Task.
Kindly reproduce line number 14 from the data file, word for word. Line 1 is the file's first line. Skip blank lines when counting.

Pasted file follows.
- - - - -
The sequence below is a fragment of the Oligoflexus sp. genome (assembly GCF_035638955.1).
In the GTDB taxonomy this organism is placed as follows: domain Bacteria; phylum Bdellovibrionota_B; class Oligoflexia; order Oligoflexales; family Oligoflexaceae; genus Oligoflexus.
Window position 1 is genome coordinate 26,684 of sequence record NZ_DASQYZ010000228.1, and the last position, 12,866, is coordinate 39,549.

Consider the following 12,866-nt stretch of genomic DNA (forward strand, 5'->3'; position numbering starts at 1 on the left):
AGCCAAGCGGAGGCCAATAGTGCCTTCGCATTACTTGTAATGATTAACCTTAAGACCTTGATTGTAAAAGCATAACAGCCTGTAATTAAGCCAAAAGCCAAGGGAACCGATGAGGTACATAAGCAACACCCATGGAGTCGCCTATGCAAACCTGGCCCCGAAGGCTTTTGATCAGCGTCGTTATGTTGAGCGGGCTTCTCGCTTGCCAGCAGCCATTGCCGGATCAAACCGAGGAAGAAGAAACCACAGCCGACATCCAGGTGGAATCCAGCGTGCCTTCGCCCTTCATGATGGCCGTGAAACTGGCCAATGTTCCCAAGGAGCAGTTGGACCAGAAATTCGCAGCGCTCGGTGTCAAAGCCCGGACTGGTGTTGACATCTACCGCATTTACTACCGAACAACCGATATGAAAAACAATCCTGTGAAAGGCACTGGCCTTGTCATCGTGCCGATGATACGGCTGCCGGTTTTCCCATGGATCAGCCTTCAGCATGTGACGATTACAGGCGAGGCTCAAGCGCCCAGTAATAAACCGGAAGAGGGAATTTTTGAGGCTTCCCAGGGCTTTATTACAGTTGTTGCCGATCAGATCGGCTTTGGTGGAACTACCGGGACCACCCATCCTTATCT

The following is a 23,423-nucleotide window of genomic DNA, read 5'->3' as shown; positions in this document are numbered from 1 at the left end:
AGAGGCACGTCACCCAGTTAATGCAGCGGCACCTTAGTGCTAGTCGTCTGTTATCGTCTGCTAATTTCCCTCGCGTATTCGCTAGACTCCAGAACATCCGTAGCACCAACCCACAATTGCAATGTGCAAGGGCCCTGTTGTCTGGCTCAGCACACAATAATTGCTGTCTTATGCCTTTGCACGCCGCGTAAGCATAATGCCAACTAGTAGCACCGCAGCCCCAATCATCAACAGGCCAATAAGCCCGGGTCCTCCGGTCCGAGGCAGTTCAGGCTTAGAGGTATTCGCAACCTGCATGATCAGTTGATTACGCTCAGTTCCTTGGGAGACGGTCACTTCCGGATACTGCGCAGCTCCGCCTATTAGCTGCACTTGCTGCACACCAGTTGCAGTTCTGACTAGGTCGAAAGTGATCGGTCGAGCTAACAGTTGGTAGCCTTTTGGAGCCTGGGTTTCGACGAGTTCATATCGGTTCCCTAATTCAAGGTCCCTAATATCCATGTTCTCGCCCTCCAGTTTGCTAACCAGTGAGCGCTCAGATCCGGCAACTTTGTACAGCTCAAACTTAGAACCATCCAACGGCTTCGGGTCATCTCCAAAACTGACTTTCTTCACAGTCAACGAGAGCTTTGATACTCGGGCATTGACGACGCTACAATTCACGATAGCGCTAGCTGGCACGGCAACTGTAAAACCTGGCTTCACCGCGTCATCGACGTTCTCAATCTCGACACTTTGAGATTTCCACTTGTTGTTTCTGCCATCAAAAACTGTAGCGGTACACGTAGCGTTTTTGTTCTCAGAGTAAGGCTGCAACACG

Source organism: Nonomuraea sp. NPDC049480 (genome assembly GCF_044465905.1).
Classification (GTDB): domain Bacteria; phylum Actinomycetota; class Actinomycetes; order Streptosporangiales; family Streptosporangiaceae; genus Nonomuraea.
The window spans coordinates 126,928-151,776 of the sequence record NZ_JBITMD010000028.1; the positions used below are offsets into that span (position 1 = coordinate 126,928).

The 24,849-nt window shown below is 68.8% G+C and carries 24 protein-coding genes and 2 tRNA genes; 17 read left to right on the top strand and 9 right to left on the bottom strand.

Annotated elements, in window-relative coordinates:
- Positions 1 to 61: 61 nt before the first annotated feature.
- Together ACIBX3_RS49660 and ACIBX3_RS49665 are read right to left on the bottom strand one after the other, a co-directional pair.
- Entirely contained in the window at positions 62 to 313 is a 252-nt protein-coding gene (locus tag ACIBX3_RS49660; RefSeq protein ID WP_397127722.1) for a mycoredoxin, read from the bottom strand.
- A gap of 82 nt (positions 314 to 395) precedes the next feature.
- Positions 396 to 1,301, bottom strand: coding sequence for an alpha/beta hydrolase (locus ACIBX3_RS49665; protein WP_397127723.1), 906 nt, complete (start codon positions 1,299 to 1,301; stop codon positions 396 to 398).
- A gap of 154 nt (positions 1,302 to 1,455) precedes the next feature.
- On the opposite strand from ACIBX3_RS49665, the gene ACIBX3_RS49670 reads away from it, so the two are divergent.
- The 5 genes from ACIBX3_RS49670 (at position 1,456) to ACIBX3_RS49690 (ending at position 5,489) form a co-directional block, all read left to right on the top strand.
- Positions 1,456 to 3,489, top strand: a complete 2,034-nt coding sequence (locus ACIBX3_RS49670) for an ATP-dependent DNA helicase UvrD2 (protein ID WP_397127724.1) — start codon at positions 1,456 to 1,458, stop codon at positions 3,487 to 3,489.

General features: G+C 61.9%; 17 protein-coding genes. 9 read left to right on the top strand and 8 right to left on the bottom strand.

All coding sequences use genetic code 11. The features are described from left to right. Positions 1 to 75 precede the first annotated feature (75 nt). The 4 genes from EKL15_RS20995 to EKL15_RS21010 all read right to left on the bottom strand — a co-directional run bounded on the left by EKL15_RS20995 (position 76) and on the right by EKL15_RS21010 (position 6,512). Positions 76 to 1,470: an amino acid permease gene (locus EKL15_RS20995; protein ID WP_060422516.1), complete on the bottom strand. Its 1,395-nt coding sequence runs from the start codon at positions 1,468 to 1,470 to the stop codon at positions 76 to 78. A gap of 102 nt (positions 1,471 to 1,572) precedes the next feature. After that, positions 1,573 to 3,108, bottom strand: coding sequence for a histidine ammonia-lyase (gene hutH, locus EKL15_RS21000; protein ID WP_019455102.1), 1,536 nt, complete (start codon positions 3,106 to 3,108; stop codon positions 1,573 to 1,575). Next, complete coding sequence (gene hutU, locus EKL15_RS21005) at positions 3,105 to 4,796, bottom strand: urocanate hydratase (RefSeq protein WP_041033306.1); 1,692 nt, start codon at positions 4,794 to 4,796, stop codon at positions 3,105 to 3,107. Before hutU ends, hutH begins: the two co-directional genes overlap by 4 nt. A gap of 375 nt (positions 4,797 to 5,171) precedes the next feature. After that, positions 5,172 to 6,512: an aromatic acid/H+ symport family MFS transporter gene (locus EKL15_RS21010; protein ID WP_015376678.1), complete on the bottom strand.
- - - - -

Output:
- Together ACIBX3_RS49660 and ACIBX3_RS49665 are read right to left on the bottom strand one after the other, a co-directional pair.